POCO F1 was one of the best things that happened in the world of smartphones. It managed to be the flagship-killer killer, thanks to the Snapdragon 845 chipset that retailed for under P18,000. While everyone expected a ripple effect, it took Xiaomi two years to try again to deliver its affordable offering, but this time, with the POCO brand being an independent company (whatever that means today). This year, we have the POCO F2 Pro — the direct successor to the POCO F1. But what about the POCO X2? Well, that phone has a mid-range chipset and it doesn’t really show that “flagship killer” mantra. As for the F2 Pro, it’s officially available in the Philippines for P24,950; shipped from China through an authorized global Xiaomi retailer. And for that price, we feel like POCO could have done better, hence this article showing the reasons why POCO F2 Pro will fail.
Price is way high for a flagship killer
A flagship killer from two years ago isn’t the same as it is today. With the advent of the next-generation mobile connectivity (which is 5G), Qualcomm has forced smartphone manufacturers to bump up the prices of top-of-the-line devices if they want the best chipset out there. This wasn’t the case when the POCO F1 was released as the flagship-killer killer. You’ll have to wait for at least a couple of years until 5G goes mainstream and become less expensive to feature. By that time, maybe, POCO can truly bring back that flagship killer.
There’s nothing wrong with recycling a design once or even twice. But if you plan on releasing a smartphone that looks a lot like three more devices, then we need to talk. POCO F2 Pro is essentially the Redmi K30 Pro; from the pop-up selfie camera to the rounded camera module. When the Redmi K30 was introduced back in December, the design was refreshing and unique. But Xiaomi recently adopted a habit of re-using the design for the Redmi K30 Pro, Redmi K30 5G Racing, Redmi K30 Pro Zoom, and Redmi K30 5G. What’s more, the only difference in design is the color.
With POCO being a company from Xiaomi, you already know what happened. POCO F2 Pro, as introduced two weeks ago, is sporting a design that’s nearly half a year old.
Undercut by the competition
If there’s a company that’s already doing a better job than POCO, it’s either Realme or Redmi. When rumors surrounding POCO F2 never materialized, it was Realme and Redmi that capitalized and competed for the market that POCO left. We all know what kind of phones Redmi introduced after that, but what’s more interesting is the real competitor of POCO — Realme. The yellow-clad company has shattered records to become the world’s fastest-growing smartphone brand. A part of that feat is releasing bang-for-the-buck phones.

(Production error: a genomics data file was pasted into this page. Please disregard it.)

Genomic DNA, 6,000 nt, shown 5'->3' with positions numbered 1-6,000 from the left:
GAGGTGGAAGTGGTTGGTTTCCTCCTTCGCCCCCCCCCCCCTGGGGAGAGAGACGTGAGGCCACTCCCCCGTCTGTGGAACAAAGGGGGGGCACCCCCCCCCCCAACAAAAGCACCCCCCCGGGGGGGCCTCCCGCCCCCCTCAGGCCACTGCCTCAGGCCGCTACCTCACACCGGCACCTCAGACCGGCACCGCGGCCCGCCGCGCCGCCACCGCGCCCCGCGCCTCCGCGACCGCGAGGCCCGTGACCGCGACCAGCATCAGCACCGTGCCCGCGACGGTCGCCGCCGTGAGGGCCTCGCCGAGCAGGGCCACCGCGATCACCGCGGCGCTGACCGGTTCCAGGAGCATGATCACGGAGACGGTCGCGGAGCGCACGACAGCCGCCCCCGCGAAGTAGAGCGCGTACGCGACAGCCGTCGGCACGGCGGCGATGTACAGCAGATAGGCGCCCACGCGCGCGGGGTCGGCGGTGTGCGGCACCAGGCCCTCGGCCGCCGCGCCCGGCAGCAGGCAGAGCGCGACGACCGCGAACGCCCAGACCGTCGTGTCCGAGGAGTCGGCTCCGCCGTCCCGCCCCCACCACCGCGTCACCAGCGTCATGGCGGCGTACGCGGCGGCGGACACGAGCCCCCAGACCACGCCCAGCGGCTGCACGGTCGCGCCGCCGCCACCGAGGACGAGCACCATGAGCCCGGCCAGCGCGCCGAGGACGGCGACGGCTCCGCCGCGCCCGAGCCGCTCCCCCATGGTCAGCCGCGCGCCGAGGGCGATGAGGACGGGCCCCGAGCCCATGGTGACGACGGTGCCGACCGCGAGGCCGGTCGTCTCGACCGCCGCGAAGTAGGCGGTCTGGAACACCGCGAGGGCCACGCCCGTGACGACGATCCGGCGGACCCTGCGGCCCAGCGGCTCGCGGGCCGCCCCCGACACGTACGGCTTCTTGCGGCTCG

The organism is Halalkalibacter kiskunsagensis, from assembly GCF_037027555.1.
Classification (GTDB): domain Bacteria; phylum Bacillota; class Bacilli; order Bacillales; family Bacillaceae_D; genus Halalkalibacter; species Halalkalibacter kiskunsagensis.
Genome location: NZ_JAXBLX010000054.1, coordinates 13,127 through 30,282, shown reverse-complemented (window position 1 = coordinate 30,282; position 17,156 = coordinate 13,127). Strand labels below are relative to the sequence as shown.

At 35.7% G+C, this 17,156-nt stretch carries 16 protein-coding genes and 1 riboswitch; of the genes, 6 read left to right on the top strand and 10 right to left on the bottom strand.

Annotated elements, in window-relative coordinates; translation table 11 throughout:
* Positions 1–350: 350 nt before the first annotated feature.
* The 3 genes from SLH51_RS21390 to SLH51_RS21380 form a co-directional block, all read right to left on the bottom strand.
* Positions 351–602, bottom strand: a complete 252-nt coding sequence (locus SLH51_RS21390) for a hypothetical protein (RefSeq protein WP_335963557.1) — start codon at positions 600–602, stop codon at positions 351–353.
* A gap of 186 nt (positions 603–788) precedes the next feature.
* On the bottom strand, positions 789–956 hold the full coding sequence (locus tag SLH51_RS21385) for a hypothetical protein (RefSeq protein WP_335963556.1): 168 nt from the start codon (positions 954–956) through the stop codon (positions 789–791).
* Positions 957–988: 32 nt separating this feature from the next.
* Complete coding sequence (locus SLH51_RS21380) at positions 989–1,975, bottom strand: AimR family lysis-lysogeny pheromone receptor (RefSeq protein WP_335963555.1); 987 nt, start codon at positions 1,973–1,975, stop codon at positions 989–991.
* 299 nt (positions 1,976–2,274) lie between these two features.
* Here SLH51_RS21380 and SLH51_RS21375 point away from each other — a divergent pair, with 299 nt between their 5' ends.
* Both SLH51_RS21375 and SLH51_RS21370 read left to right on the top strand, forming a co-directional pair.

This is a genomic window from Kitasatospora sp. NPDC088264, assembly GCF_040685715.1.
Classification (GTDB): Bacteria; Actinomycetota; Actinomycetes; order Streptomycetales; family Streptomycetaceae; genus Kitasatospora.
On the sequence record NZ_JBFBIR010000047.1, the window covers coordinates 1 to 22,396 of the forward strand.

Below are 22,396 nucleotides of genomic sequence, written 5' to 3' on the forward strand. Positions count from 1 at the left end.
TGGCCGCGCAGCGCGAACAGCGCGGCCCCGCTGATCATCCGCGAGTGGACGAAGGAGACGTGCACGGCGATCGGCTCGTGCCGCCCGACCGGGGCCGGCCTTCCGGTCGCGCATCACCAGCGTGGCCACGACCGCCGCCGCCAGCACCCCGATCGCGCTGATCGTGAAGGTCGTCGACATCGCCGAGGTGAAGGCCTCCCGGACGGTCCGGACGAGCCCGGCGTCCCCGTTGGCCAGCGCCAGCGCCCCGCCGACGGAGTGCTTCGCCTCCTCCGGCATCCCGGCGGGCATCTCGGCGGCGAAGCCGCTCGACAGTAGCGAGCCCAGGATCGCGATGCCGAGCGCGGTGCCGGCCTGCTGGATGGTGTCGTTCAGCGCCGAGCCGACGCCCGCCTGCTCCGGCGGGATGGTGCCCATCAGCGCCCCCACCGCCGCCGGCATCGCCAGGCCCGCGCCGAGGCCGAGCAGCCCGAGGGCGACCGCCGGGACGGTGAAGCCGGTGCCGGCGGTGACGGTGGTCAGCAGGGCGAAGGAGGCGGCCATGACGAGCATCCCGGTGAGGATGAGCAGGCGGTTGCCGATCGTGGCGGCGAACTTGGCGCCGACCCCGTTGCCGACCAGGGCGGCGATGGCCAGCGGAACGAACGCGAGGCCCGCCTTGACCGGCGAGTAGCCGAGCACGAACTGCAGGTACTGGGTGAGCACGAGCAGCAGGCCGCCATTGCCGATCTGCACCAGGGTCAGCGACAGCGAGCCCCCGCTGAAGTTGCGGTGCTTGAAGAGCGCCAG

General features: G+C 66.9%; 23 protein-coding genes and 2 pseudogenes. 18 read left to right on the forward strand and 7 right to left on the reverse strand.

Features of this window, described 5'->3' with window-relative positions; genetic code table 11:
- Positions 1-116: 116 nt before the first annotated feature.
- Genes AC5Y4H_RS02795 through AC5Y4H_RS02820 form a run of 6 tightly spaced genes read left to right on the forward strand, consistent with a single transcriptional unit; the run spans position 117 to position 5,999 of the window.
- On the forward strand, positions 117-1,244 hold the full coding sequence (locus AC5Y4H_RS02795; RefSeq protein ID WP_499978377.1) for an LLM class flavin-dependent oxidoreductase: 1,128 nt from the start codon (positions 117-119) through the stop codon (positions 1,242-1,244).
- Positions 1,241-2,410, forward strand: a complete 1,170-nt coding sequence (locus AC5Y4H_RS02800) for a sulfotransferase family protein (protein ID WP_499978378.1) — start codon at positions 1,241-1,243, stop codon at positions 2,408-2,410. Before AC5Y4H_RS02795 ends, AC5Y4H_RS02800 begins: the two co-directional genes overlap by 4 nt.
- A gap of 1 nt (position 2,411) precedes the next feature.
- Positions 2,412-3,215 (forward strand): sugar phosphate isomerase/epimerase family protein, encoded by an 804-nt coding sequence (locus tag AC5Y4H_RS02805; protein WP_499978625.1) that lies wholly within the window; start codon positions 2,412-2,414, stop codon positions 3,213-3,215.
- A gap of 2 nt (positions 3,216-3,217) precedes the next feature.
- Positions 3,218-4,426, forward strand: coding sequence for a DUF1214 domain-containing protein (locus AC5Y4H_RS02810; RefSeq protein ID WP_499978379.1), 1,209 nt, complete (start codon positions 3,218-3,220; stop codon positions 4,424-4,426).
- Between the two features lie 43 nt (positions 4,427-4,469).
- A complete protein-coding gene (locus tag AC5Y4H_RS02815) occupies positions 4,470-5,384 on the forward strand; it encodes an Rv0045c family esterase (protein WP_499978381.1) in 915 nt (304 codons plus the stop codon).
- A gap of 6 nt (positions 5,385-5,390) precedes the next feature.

If we’re talking about competition for the POCO F2 Pro, one device comes to mind — Realme X50 5G. I may be contradicting myself here but the Realme X50 is a cheaper and good alternative to the F2 Pro if one can pass up the Snapdragon 865 chipset. It has a faster screen in the 120Hz display, 64MP quad-cameras featuring a telephoto lens, dual-selfie cameras with an ultrawide option, and a 5G-enabled and near-flagship Snapdragon 765G chipset. All that for CNY 2299 or ~P16,400 when converted directly to Philippine peso.
We’re not saying it’s a direct comparison, but you’re getting nearly the same experience (or even faster) for nearly the same original price as the POCO F1.
No fast refresh rate
This might be a nitpick but POCO fans are well-aware of fast refresh rates in smartphones. And it’s also a trend that’s picking up steam ever since OnePlus 7 Pro introduced the feature. Samsung even jumped in the bandwagon despite not allowing 120Hz at QHD resolution.
60Hz in 2020 is just fine, especially if you’re just in for a good phone. But if you want a phone that feels miles better than the rest, while keeping the price reasonable, POCO (or Xiaomi?) should’ve gone for at least 90Hz.
Again, it boils down to the pricing. 5G is expensive right now since it’s still in its infancy stage. Fans also think that losing 5G capability would’ve meant having a less expensive POCO device. Would there be an impact if POCO F2 Pro used Snapdragon 855 from last year, from a marketing perspective, there might be. But POCO fans know the value of their devices and it’s not like last year’s chipset isn’t capable. Sure, they might not be as powerful as Apple’s Bionic chipset, but top-tier Qualcomm chipsets can last at least two years.
We think POCO F2 Pro is still a competitive phone at P24,950. There’s not a single phone out there that features Snapdragon 865 and 5G and cost under P25,000. But if we’re looking at the success of POCO F1 and trying to continue that in 2020 (two years later), it already feels like that the company won’t be able to get to that same level of success.